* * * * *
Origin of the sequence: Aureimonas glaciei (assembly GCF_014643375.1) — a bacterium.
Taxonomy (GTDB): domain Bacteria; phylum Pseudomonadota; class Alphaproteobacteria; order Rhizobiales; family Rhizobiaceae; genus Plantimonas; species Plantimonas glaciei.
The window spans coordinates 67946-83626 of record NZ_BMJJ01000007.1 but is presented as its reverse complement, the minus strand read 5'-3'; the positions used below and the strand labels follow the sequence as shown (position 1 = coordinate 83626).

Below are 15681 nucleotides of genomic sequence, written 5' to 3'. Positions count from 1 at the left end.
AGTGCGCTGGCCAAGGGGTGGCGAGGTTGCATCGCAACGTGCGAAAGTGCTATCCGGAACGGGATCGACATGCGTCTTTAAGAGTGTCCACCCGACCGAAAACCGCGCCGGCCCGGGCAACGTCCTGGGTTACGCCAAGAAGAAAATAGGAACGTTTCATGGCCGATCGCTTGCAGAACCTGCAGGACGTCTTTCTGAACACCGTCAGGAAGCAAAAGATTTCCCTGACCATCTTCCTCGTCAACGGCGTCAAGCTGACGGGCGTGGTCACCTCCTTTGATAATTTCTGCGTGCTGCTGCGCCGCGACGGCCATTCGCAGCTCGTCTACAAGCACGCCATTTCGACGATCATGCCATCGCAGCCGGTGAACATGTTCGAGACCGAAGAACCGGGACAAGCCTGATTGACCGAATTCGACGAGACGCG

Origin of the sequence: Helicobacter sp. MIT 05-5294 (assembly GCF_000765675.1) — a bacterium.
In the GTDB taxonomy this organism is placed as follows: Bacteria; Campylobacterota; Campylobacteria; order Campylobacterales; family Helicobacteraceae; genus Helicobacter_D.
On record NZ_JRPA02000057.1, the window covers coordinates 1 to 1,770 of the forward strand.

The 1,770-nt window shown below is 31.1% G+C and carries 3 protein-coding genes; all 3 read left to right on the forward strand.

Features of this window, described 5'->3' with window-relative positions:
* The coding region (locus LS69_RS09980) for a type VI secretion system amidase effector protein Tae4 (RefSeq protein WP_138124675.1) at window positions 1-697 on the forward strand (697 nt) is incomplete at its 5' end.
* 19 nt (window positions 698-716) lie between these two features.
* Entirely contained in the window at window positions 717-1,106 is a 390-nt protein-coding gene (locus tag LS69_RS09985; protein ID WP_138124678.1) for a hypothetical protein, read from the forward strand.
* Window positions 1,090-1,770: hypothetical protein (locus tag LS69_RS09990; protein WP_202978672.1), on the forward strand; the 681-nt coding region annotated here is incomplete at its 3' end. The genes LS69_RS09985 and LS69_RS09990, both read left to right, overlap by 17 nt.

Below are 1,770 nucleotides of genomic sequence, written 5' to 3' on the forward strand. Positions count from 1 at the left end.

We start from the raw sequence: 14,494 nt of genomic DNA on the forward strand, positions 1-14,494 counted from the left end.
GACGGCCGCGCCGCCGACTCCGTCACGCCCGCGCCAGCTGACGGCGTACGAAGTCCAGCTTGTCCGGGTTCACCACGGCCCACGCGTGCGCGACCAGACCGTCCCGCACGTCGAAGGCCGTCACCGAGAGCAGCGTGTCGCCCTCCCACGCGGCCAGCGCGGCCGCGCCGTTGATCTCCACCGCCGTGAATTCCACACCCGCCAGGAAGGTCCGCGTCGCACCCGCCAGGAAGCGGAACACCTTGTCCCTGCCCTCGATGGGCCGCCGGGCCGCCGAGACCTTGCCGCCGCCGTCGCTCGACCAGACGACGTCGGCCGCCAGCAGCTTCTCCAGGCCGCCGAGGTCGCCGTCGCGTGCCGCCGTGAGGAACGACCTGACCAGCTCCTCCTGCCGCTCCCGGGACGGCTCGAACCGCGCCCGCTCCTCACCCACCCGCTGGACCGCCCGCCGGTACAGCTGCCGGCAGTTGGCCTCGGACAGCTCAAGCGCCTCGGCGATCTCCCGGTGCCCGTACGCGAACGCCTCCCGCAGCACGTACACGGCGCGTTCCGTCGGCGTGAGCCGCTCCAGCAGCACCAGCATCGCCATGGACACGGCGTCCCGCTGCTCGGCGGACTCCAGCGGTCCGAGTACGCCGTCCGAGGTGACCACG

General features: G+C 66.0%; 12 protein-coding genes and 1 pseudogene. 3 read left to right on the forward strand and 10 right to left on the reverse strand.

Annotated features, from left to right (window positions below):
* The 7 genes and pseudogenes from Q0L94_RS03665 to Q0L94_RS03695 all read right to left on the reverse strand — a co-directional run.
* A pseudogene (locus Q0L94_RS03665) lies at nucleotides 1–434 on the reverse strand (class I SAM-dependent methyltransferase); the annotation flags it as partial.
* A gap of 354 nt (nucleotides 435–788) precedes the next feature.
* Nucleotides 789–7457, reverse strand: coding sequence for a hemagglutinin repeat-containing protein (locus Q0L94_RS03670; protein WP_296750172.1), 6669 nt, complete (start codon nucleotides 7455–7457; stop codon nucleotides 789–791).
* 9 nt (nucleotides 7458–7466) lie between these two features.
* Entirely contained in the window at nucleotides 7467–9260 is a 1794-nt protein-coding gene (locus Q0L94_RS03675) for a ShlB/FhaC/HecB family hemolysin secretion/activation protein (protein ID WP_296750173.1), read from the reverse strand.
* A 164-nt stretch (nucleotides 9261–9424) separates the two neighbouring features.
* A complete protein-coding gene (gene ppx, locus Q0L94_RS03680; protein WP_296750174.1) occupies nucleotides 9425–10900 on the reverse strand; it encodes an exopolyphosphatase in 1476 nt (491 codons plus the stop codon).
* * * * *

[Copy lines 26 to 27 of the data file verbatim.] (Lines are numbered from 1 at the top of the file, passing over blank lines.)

* A 164-nt stretch (nucleotides 9261–9424) separates the two neighbouring features.
* A complete protein-coding gene (gene ppx, locus Q0L94_RS03680; protein WP_296750174.1) occupies nucleotides 9425–10900 on the reverse strand; it encodes an exopolyphosphatase in 1476 nt (491 codons plus the stop codon).